Before the Brexit referendum we had Project Fear. We now have the myth of the Cliff Edge that British businesses are going to stumble over in March 2019 – causing us to beg the EU to allow us a transition period of an extra two years – or is it five years?
Like most of the nonsense surrounding the Brexit negotiations, the Cliff Edge is purely mythical and is being used by the Tory government to scare us into accepting whatever terms they get. The reality is much simpler.
All goods exported from, or imported into, the UK are dealt with by one of two very large scale and very efficient computer systems that have been working for more than a decade. They are the Electronic Confirmation Matching System (ECMS) that is used by EU exporters/importers and the Customs Handling of Import and Export Freight (CHIEF) system that is used for trade with the rest of the world.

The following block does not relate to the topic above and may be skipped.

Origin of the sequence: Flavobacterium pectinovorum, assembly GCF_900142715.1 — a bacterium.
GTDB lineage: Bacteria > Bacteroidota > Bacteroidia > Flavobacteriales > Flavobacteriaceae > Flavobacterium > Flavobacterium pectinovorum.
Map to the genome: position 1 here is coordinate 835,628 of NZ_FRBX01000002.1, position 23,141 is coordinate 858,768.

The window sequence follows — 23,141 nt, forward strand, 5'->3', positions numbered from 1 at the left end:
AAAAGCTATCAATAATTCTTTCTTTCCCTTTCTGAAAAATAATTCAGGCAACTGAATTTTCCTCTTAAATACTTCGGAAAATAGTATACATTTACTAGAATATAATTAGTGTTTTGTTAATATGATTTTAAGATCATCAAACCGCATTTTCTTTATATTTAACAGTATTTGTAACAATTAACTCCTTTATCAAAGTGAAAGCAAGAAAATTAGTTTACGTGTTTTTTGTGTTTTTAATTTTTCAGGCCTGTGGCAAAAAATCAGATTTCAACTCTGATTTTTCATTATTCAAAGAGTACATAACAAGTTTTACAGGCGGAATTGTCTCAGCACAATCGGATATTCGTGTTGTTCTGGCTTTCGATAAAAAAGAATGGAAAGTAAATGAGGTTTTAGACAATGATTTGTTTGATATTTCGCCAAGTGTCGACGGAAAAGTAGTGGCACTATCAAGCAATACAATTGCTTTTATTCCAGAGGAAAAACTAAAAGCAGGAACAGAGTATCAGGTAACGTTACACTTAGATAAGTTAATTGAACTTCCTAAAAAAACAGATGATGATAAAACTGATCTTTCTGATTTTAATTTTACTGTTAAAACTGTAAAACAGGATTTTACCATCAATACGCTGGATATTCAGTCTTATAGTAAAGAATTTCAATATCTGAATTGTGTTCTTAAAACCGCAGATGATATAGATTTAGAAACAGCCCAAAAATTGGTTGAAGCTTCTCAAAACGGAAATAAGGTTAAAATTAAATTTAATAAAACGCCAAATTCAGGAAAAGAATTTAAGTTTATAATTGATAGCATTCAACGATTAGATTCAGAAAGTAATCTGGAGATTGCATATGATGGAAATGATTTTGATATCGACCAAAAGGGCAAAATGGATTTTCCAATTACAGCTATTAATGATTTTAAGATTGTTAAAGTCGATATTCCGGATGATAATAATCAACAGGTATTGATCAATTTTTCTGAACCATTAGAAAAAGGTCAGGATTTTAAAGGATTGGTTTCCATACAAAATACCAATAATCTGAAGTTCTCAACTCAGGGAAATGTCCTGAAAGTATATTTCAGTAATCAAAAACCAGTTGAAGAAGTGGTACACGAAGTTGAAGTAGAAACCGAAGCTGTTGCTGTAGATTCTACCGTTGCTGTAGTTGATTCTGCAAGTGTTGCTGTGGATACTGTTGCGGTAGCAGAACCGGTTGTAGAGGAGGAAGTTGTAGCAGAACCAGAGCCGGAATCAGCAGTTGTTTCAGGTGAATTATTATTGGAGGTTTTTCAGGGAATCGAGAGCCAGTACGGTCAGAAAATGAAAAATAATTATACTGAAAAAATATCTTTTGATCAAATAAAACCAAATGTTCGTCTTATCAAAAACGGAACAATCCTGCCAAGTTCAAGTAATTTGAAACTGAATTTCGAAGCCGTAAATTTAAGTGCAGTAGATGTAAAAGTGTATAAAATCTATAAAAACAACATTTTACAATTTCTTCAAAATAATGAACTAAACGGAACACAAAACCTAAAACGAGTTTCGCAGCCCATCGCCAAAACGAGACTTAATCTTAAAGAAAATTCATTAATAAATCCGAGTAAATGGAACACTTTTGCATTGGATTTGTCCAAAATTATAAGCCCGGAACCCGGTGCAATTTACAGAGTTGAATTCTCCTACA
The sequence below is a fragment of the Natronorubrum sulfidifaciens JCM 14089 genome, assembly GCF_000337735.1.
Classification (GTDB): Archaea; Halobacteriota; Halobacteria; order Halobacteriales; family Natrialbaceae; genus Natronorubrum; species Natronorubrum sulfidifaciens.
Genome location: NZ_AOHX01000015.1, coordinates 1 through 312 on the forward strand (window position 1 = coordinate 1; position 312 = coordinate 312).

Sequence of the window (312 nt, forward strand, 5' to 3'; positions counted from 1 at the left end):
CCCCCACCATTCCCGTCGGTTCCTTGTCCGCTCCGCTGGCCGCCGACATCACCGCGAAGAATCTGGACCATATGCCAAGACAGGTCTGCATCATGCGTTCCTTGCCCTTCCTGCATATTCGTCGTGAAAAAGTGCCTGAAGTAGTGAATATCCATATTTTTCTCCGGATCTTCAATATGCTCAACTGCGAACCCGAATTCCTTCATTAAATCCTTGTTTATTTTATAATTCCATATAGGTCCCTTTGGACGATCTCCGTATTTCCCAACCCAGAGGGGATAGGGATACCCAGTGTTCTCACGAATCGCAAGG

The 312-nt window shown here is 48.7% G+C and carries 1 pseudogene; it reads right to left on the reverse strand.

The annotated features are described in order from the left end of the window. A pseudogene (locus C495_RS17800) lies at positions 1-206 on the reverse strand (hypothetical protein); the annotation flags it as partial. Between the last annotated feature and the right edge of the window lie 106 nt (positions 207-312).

Both systems do the same job. They enable the recording of the movement of goods by land, air and sea, allowing importers, exporters and freight forwarders to complete customs formalities electronically in advance. Sophisticated profiling systems allow most goods to pass at ports and airports without formality and identify the few items that need to be physically inspected.
The only decision an exporter or importer needs to make is which system to use. Registering online takes a matter of minutes (not two years). Revenue and Customs is an integral part of the system and duties payable are handled online.
The amount of duty payable on goods is built into the system. This is the only question that needs to be decided by negotiation between the EU and UK. The amount of customs duty can be easily be settled by March 2019. If it is not, then WTO rates will apply.
Note that at present, there is nothing to stop a British exporter or importer from trading with non-EU countries around the world, using the CHIEF system.
Whichever way you look at it, the Cliff Edge scenario is a fantasy.